As a politicized signifier of cultural identity and dissent, the trend resists certain “hegemonic readings of acceptability and decency,” according to MOCA GA’s curatorial statement, and stems from a larger, desperate need for individuation, self-expression, agency and ownership of difference. In this way, saggin has everything to do with fashion and nothing to do with fashion. It is a lifeline for some, but as evinced by recent tragic events, it can also be a death sentence.
A poetic rumination, Grav•i•ty is stitched together by the artist’s delicate threading of language throughout the exhibit, which plays with gravity as a concept while simultaneously imagining its antidote. Gravity’s downwardness not only points to sagging pants, but to notions of immobility, heaviness and encumbrance.
The show’s equal emphasis on verticality and upwardness is more than poignant by contrast, converting the difficult space of MOCA GA’s main gallery into a resonant, cathedral-like nave, dedicated to reflection and imagined transformation.
“What if we believed in black boys instead of belittling them? Could they . . . Would they fly?” asks Pecou.
In Rising Down, for example, a title astutely emphasizing the inherent contradiction of saggin as both empowering and restricting, Pecou offers a game of wordplay to lead the viewer through his train of thought. In Basquiat-style scribbling and crossing out of words, the language reveals both agency and doubt: “UP RISING DOWN / APPRISING DOWN / APPRISING DOUBT / A PRIZE IN DOUBT.”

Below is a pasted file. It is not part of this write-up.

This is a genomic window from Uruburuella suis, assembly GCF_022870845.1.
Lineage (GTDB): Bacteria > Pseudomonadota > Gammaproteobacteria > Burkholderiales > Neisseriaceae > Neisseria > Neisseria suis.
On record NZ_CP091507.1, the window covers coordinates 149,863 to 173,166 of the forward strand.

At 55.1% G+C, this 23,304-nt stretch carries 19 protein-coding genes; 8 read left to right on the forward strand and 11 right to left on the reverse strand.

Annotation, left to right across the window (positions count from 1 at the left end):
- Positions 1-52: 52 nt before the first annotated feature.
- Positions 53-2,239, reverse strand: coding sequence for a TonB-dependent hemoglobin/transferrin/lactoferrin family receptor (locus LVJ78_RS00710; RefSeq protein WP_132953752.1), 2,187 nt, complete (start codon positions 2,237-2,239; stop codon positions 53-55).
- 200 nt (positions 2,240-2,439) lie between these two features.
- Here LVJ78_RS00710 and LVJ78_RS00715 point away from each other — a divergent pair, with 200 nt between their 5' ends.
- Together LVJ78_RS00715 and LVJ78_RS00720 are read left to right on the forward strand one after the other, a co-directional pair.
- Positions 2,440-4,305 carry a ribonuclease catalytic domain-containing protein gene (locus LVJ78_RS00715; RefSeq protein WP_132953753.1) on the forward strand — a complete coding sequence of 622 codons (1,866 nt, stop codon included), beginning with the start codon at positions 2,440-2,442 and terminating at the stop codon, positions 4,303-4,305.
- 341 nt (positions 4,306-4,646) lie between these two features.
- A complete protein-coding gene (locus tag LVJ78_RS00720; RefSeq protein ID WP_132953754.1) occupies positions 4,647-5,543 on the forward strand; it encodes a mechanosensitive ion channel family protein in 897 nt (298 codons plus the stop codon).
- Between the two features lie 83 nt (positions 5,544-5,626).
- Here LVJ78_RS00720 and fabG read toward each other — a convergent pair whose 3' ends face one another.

It’s such simultaneous opposites — of the burdened and the sublime, weight and weightlessness, pressure and release — that makes the experience of the work so moving, and among very few contemporary bodies of work brave enough to tread such waters.
While Pecou frequently paints himself as a character in his works, such images rarely read as first-person narratives. (But of course, each work is most certainly about Pecou as representative of a collective identity and problem.) A suite of four graphite portraits extend the length of one gallery wall. Inundated with Pollock-like paint splatters, Pecou’s characters seem asphyxiated, tethered by tendrils of dripping paint and roving pencil lines that extend beyond the frame of the paper.
At the height of Pecou’s “nave” sit two magnificent gilded icons, Black Boy Fly and But I’m Still Fly, as if pulled from the walls of Byzantium. With a similar regality and larger-than-life magnificence as Kehinde Wiley portraits, the pair of figural paintings each depicts a young black man (after the artist himself) from the chest down leaping in midair. The vertical orientation points upward, smartly emphasized by one painting sitting a few feet higher on the wall than the other. They’re exquisite in their application, weightless in the air like winged deities.